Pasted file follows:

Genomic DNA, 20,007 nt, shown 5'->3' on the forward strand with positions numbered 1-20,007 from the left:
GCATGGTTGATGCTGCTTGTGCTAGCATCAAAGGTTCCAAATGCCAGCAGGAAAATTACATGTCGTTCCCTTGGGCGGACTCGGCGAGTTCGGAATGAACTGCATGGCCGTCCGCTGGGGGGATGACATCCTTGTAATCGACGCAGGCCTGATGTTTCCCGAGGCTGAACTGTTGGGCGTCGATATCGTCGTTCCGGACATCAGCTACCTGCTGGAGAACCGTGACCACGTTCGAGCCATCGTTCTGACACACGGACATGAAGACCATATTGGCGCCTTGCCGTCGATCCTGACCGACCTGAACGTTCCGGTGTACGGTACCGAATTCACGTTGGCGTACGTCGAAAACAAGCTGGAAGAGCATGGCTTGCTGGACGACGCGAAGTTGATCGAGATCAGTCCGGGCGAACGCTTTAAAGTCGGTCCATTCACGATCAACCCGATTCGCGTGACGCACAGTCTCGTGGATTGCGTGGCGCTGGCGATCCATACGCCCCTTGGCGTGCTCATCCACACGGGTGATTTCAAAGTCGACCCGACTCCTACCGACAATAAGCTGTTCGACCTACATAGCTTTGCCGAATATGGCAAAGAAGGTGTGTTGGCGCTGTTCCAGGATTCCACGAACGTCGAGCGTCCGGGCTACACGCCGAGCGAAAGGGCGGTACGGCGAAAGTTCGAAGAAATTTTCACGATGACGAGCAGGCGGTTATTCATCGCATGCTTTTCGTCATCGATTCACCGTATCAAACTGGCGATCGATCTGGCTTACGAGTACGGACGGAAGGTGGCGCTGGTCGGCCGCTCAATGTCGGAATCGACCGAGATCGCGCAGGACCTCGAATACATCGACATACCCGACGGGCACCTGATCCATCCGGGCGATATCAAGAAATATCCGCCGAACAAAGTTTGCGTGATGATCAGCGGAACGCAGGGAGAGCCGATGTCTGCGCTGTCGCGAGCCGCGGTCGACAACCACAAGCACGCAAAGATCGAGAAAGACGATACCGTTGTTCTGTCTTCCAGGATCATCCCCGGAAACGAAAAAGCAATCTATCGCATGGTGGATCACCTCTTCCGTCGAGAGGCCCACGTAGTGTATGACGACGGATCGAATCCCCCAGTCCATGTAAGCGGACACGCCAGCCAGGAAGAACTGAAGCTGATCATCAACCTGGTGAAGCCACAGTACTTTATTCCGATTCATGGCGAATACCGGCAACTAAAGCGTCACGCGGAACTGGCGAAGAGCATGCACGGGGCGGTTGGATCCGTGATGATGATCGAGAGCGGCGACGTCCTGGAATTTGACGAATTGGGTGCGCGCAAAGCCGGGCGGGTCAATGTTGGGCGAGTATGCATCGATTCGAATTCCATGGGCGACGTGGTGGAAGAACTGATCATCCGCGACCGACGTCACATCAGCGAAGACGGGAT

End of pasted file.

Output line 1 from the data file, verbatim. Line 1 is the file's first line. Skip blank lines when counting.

Genomic DNA, 20,007 nt, shown 5'->3' on the forward strand with positions numbered 1-20,007 from the left: